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Perimenopause vs polycystic ovarian syndrome

Perimenopause and polycystic ovarian syndrome (PCOS) are hormonal conditions that can affect women at different stages of their reproductive cycle.1, 2, 3

Perimenopause and polycystic ovarian syndrome (PCOS)

While perimenopause is the first phase of menopause, when estrogen levels rise and fall unevenly,1 PCOS is a hormonal imbalance that can occur in any woman at any time during puberty and menopause.3 In fact, between 2.2% – 26.7% of people in this age group have PCOS.4 On top of that, people with PCOS reach menopause later than those who don’t have PCOS.5

Perimenopause and PCOS symptoms can be similar. When women experience PCOS symptoms in their 40s or 50s, at the same time as perimenopause, it may be difficult to tell the two apart, as they will experience symptoms of both conditions at the same time.5

Symptoms unique to perimenopause5

• Changes in sex drive
• Hot flashes
• Night sweats
• Pain during intercourse
• Urinary incontinence
• Vaginal dryness
• Vaginal and urinary infections

Symptoms unique to PCOS5

• Acne and skin problems
• Headaches
• Pelvic pain

Similarities between perimenopause and PCOS5

• Irregular or missed periods
• Heavy bleeding
• Infertility
• Mood changes
• Trouble sleeping
• Thinning hair
• Weight gain
• Hair growth on the face or chest

PCOS and pregnancy

Women with PCOS may have difficulty falling pregnant as their menstrual cycle is interrupted.4 PCOS also increases the risk of pregnancy complications, such as premature birth, miscarriage, and gestational diabetes.4

Research shows up to 40% of female infertility in South Africa is caused by PCOS.6 And unfortunately, many don’t know they have PCOS until they struggle to fall pregnant.6

The difference between perimenopause and PCOS


Can start at different ages, from mid-30s to mid-50s.1
Can fall pregnant.1
Affects the body and the mind.1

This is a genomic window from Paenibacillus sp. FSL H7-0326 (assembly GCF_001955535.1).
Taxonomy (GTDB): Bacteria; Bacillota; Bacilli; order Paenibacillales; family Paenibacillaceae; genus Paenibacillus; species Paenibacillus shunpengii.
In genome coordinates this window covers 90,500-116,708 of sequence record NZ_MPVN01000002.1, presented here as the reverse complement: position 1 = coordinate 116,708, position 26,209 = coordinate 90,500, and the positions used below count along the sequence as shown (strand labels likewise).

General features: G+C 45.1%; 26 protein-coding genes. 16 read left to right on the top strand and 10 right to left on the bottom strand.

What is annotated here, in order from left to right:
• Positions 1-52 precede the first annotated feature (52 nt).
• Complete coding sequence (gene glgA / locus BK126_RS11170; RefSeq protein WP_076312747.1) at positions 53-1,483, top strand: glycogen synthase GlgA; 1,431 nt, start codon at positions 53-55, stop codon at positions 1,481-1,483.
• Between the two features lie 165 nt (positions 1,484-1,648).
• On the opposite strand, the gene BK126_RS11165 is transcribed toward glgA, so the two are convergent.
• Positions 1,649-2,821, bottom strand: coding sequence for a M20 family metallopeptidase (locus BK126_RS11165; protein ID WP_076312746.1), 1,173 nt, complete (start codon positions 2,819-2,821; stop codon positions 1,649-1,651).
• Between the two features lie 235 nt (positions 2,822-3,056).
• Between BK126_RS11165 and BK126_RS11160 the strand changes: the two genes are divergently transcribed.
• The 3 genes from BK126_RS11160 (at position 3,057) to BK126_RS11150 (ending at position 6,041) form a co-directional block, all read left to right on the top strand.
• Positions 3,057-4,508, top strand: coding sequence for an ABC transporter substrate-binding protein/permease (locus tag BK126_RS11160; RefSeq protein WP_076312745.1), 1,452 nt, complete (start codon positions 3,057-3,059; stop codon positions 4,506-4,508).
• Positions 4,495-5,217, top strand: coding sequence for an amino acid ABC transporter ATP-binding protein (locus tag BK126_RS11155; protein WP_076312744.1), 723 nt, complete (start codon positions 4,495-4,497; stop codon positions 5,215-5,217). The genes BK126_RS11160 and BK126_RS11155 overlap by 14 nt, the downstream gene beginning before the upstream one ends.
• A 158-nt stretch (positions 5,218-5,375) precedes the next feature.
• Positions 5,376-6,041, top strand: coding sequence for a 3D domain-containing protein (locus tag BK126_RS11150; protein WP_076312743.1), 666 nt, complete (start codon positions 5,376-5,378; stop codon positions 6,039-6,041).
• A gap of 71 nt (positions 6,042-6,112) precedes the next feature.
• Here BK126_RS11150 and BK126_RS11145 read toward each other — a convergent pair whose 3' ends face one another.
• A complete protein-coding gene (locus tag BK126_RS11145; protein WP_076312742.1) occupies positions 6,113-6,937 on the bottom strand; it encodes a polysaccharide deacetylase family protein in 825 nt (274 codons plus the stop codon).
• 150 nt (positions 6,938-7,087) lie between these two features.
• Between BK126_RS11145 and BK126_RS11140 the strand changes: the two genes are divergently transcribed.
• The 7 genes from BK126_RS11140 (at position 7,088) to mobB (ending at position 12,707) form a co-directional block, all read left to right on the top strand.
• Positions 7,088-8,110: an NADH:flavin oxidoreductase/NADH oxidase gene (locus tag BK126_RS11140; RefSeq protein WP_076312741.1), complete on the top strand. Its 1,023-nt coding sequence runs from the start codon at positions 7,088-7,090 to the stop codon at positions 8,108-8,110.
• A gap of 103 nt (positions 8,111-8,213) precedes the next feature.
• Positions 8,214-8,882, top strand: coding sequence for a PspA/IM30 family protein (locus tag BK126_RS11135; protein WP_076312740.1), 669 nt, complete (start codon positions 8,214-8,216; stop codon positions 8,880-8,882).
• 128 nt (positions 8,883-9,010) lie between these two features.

Ends when menopause starts.1

Polycystic ovarian syndrome (PCOS)

Can start with the first period, or later, in response to weight gain.3
Hormonal imbalance makes it difficult to fall pregnant.3
Affects hormone levels, the ovaries and ovulation.4
Symptoms can continue in menopause.4

What causes PCOS?

Doctors don’t know the exact cause, but research proves it could be caused by genetics, insulin resistance and inflammation.4

Polycystic ovarian syndrome (PCOS) diagnosis

Your doctor will do blood tests and a pelvic examination4 and may diagnose PCOS if at least two of the following symptoms are present.3, 4

How PCOS affects the body

Women with PCOS can also experience the following complications.3, 4

How to manage PCOS in perimenopause

The following lifestyle changes can help manage PCOS and perimenopause symptoms.5

Almost 80% of people with PCOS are overweight or obese, which puts them at risk of heart attack and insulin resistance, which can lead to type 2 diabetes. A balanced diet and reduction of unhealthy carbs can make a big difference. In fact, losing five to 10% of body weight can help regulate periods and improve PCOS symptoms.

Between the hot flashes and night sweats, it can be difficult to get quality sleep. Follow a healthy and regular bedtime routine to help sleep faster and longer.

While most of the symptoms can be managed with lifestyle changes, if your symptoms become severe, talk to your doctor about treatment that can make a difference.